There is this lady in the city I live in who has a similar business…
How to Handle a Stuff Up So That Your Clients Won’t Want to Shoot You
The thing that gets most businesses into trouble when they make a mistake is not the mistake itself but how they handle it. We recently had a problem with a newspaper subscription being automatically renewed after we’d canceled it. Easy to fix, right? Nope – among other things, we were accused of trying to rip off the company to get free newspapers, were told ‘they don’t usually give refunds’, were questioned as to why we didn’t have the details of a subscription we’d cancelled, and were told it would take a number of weeks to ‘investigate’.
Seriously? That’s an F for customer service.
So how do you handle mistakes in a way that doesn’t damage your business? I’m going to share with you the lessons we learned from a mistake we made earlier this year. We managed to navigate this problem without a single complaint.
We provide monthly reports and payments to our authors for sales of their books via bookstores and online sales (both print and ebook). When reviewing some of our figures, in the reports we download from our printer we noticed a checkbox that should have been checked but wasn’t, which had resulted in some sales for some of our authors not being reported. About half of our authors were affected. For some, it was a small amount; about $100 or $150 over a 12-month period. Not great obviously, but nothing disastrous. But there were a couple who had missed out on more, and one author had missed out on almost $1000.
Here’s what I learned from this experience about how to handle stuff ups:
Step 1: Freak out!
I’d like to say I handled it with complete aplomb, but there was an undeniable moment of ‘our authors are gonna kill me’. We’re all human. Allow yourself this moment. But only a moment. Then get onto fixing it.
Step 2: Before you tell anybody what’s happened, make a plan.
We had a few weeks before the next sales reports, so there was no reason for haste. When we told our authors what had happened, we also wanted to give them our solution.
Step 3: Contact your clients and tell them you have a problem.
And most importantly, what you are doing about it. Be honest and upfront and take responsibility. I spoke to our accountant and the printer about how to set up the sales reports and could easily have shifted the blame, but it’s me who put the systems in place. My business. My responsibility. My mistake.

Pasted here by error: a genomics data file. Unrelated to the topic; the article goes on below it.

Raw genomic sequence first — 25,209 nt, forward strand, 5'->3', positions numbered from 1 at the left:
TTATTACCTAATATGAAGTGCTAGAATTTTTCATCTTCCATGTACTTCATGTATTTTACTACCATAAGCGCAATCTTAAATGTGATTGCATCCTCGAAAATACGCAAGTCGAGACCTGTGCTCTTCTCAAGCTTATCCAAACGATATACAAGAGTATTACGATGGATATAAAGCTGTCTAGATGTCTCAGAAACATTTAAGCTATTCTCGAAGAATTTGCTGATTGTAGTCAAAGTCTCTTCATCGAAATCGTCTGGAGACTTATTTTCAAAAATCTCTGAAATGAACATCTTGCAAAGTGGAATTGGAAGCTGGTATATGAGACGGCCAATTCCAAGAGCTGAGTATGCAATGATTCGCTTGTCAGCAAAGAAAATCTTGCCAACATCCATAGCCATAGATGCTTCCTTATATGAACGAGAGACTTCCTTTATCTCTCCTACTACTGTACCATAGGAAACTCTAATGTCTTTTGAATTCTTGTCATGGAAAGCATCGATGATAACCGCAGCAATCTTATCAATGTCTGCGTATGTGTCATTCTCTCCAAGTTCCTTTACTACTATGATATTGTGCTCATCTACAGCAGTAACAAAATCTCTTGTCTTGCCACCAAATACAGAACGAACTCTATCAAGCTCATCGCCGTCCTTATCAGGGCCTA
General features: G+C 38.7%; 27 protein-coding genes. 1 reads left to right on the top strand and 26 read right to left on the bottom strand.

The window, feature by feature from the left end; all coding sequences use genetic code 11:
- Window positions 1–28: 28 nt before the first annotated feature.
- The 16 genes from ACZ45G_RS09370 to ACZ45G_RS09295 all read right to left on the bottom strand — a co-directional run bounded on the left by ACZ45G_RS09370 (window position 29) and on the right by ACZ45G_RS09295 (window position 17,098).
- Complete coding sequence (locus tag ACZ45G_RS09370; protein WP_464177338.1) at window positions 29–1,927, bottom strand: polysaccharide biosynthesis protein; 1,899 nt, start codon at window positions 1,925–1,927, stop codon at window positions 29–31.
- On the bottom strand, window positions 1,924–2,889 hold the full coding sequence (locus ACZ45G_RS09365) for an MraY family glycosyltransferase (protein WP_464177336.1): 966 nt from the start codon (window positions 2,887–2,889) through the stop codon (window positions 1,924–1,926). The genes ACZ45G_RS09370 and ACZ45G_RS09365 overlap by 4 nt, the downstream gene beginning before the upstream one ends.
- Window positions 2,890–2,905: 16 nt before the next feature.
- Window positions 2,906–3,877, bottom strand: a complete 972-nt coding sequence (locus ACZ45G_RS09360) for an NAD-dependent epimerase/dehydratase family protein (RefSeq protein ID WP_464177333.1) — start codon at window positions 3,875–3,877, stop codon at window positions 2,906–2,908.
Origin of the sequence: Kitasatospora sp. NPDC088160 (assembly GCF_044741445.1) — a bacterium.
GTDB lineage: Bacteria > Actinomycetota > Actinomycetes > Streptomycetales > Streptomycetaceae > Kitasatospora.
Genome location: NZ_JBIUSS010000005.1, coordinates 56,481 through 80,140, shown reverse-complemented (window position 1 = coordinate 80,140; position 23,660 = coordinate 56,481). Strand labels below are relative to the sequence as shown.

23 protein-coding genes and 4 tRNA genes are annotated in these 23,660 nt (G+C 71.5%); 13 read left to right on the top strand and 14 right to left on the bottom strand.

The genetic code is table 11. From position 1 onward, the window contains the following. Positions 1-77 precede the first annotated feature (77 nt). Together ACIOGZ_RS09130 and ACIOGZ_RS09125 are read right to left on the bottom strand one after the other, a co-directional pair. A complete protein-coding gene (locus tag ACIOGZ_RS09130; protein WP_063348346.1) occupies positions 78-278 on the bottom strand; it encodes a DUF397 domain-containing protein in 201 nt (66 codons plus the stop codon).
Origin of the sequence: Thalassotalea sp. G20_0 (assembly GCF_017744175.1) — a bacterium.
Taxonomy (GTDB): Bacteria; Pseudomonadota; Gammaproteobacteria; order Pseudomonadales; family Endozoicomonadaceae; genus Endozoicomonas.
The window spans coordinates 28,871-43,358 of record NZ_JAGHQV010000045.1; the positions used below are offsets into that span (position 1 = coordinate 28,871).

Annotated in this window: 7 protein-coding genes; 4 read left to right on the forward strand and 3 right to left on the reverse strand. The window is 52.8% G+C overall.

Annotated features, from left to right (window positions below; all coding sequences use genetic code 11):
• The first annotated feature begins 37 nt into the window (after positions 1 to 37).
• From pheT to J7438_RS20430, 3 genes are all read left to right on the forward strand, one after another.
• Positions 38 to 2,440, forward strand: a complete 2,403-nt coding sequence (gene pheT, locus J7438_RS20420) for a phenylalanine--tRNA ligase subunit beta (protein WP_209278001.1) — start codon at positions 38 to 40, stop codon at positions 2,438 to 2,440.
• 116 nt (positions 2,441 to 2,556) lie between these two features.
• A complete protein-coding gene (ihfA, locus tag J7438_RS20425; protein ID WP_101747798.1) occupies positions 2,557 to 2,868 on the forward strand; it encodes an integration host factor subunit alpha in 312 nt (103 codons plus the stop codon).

Step 4: Fix it as soon as you can.
We paid our authors the missed amounts with their next payments, which was about two weeks after finding the problem. If you need time to resolve an issue, tell your clients what you are doing and when it will be fixed.
Step 5: Compensate your clients.
We gave all affected authors a 50% discount on their distribution costs for the following 12 months. We paid the missed amounts so they weren’t out of pocket, but we had caused inconvenience for our authors and the discount was a way to acknowledge this.
Step 6: Don’t beat yourself up.
I’m a careful person. I’d put a lot of thought into how we prepared the sales reports. We tested it, and spoke to the experts. But still, in a process that involves compiling figures from a number of sources and downloading lots of data, I’d missed one check box. It happens. Take it on the chin, fix it and move on.
So, how many upset emails and phone calls did I get? None. Not one. In fact, I had dozens of replies saying thanks for being so honest and handling the issue the way we did. There was not one single complaint about the error.
A mistake is not a disaster, but your response can turn it into one. The trust of your clients is one of the most valuable assets your business has. Don’t burn it with obfuscation, blame shifting or the weasel-word shuffle.
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